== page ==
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Krept’s “Last Letter to Cadet” is a Haunting Cry for Help

To The K and to all of the cultures, fan bases, and circles of the world, family is everything. And like the family we so cherish, so too do we believe music to be more than a hobby; rather, it is a series of connections and relationships that we are privileged to engage in. Considering this relationship between family and music, it is with our condolences and appreciation that we acknowledge Krept’s deeply personal “Last Letter to Cadet” as one of the most honest, heartbreaking, and emotionally challenging tracks of this year and of this decade. Krept and Conan’s carefully articulated last homage to Krept’s late cousin– paired with the embodying music video– is unforgettable, addressing Krept’s deep love for his family while describing the painstaking grieving process now that all the smoke has cleared.

https://www.youtube.com/watch?v=AjmzZnPx_0Q&feature=youtu.be

On February 9, rapidly up-and-coming UK rapper Cadet was killed in a car accident while on his way to a show in London. He was only 28 years old. His death was quickly met with an outpouring of condolences and love from the grime community, including Stormzy, Loyle Carner, and of course, perhaps Cadet’s closest friends and collaborators, Krept and Konan. The next day, friends, family, and supporters of Cadet gathered in Hyde Park in Central London to remember, reflect, and pay respects to the late grime prodigy. He was laid to rest on Saturday, February 23.

Yesterday, Krept released the music video “Last Letter to Cadet” that he described as “[his] most difficult song to date.” The track is dripping with catharsis, addressing Cadet’s life, his career, and the shambles that his family has been left in after the accident. The accompanying music video features pictures from their childhood along with some touching footage from the Hyde Park memorial held in his honor. Krept even addresses his gratitude for the memorial as he raps, “You were loved, just know this. The turn out at Hyde Park at such short notice. Nana was proud, Dad was proud, Mum was proud, Sis was proud, Bro was proud, I swear to God, the whole family was proud when they saw that crowd.” It is dialogue like this that is so admirable from Krept, framing this track as quite literally a letter to his cousin, staying extremely personal, real, and raw.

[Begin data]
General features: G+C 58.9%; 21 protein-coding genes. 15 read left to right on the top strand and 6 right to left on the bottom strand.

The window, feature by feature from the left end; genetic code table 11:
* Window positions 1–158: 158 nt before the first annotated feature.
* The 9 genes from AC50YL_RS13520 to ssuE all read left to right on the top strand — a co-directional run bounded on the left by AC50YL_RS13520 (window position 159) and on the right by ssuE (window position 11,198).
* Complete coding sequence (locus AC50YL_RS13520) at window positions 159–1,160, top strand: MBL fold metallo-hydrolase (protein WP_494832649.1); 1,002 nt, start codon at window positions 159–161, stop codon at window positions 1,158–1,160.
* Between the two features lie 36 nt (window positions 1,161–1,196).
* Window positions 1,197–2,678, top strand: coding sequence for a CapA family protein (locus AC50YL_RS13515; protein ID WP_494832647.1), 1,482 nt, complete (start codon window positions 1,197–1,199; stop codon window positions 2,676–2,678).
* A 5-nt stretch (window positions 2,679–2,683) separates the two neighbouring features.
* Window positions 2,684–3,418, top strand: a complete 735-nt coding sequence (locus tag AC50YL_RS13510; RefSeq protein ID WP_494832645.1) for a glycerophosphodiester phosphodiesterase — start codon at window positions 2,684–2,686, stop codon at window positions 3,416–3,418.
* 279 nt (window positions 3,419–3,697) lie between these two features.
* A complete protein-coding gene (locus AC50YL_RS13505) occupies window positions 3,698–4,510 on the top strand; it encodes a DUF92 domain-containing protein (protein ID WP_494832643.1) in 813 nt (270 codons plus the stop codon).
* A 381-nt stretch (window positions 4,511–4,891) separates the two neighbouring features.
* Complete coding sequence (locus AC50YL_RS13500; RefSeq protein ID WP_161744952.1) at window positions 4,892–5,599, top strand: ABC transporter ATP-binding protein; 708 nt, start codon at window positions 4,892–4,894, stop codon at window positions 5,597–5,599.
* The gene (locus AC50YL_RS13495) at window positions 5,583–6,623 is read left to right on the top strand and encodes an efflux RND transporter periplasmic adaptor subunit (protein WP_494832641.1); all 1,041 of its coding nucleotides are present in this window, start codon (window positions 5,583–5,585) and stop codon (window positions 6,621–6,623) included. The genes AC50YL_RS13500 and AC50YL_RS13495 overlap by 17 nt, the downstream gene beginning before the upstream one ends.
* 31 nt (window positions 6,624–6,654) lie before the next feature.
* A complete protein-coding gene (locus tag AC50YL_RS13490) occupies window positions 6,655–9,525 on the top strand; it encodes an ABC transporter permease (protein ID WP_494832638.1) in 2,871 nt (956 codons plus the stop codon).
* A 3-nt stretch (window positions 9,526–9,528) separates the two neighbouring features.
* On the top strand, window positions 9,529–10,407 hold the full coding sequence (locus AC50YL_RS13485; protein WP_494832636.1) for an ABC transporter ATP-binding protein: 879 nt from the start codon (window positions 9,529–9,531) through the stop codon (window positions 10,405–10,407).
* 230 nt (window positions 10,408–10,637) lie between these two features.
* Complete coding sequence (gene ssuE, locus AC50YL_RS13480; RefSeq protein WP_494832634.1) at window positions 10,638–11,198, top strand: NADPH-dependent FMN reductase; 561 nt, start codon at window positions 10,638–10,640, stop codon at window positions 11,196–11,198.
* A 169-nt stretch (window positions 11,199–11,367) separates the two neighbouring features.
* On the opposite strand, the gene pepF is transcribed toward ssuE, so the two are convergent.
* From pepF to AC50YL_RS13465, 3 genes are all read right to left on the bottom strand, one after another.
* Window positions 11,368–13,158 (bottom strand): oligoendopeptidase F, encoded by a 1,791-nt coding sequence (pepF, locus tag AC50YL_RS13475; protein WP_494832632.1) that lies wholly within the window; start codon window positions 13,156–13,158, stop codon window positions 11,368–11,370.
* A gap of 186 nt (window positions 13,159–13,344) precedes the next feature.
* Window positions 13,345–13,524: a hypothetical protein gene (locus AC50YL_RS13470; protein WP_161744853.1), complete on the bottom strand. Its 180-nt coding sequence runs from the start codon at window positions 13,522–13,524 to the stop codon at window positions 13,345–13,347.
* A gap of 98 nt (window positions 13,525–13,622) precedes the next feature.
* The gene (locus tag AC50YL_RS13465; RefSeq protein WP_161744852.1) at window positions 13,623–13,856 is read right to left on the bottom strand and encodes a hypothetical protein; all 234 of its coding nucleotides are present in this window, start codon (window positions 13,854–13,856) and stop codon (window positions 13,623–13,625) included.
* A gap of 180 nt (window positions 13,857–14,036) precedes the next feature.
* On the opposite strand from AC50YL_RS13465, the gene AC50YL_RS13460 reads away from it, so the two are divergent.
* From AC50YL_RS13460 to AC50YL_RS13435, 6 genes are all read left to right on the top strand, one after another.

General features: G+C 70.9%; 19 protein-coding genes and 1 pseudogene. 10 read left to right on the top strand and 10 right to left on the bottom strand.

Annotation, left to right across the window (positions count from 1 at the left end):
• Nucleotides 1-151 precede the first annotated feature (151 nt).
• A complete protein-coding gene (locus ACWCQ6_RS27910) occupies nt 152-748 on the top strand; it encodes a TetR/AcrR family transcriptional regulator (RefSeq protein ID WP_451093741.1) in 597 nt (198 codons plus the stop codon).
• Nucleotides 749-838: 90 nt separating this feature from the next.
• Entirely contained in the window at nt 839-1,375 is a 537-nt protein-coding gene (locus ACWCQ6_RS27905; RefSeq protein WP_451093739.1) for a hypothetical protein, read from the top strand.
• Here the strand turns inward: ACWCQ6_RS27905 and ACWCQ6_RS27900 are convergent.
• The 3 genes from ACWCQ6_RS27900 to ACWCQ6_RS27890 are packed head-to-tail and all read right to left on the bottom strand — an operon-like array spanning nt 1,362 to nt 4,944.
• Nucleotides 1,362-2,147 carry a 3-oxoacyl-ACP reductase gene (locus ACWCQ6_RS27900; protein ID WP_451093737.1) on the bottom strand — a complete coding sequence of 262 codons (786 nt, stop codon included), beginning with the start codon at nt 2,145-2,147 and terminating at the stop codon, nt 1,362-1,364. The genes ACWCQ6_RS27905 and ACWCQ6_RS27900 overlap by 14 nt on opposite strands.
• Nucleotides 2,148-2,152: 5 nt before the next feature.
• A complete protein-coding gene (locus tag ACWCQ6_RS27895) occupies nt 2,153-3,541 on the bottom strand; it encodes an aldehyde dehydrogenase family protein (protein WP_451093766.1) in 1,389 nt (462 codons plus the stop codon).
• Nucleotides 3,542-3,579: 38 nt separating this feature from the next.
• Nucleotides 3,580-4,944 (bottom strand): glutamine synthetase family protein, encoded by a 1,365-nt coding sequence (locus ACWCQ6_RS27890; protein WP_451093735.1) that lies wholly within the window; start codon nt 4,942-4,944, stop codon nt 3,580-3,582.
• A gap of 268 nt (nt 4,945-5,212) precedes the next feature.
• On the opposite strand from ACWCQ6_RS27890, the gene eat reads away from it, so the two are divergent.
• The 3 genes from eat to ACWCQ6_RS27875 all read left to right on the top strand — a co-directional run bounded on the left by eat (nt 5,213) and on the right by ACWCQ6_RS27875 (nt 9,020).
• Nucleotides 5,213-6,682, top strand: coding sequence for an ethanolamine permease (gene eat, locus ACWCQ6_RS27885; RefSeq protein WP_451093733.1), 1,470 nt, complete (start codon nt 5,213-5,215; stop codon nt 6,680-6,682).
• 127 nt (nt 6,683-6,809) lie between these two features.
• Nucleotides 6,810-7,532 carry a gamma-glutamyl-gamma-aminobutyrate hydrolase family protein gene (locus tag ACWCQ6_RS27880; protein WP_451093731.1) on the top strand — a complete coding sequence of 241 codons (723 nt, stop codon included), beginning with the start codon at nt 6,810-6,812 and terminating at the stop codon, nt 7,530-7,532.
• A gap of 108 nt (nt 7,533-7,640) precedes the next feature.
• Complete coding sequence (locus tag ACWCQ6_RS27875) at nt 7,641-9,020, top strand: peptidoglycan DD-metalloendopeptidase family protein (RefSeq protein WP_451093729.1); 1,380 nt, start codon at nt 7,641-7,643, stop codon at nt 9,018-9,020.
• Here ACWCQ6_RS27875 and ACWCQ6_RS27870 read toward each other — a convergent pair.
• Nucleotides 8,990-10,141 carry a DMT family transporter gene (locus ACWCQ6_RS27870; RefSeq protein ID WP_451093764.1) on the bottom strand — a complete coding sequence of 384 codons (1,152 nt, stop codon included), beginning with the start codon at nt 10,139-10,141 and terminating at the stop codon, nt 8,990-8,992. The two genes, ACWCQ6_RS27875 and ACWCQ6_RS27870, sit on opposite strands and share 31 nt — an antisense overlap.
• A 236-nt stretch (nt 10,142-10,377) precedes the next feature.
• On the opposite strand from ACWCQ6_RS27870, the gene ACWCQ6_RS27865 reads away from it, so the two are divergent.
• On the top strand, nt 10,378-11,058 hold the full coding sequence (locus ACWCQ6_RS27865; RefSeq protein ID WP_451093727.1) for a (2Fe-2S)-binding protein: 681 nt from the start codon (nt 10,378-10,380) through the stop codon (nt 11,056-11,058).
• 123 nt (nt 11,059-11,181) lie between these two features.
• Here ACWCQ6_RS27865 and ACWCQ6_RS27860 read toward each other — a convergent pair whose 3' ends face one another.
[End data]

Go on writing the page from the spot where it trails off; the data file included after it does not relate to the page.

Krept also takes time to briefly address the conflict that the two had in the past, referencing Cadet’s initial “Letter to Krept,” which discusses a feud that occurred while they were in college. He writes “I know it sounds mad, but since you passed, I can’t listen to your letter. That’ll break me, that’ll finish me.” However, bringing a sense of closure for both Krept and the audience, he seems to tie up this loose end with his remembrance of Cadet’s last words to him: “Just know that I love you.” The honesty here is what makes this tribute so poignant; it is crafted as a journey of emotions that Krept is honest enough to take us along for.

The track ends with a repeated thank you to Cadet, followed by gorgeous crooning vocals from Konan and Prince Latir, wrapping up the roller coaster of emotions with what’s truly the most important subject of the record. The video also wraps up with some nostalgic footage of the two rappers hanging out and performing on stage together with Prince Latir’s piercing vocal echoing in the background. If it wasn’t apparent before this moving tribute, it’s clear now what a light of love and positivity Cadet truly was and just what kind of loss this is to the community. The K wishes Krept, his family, and the loved ones of Cadet peace and relief in this time of need.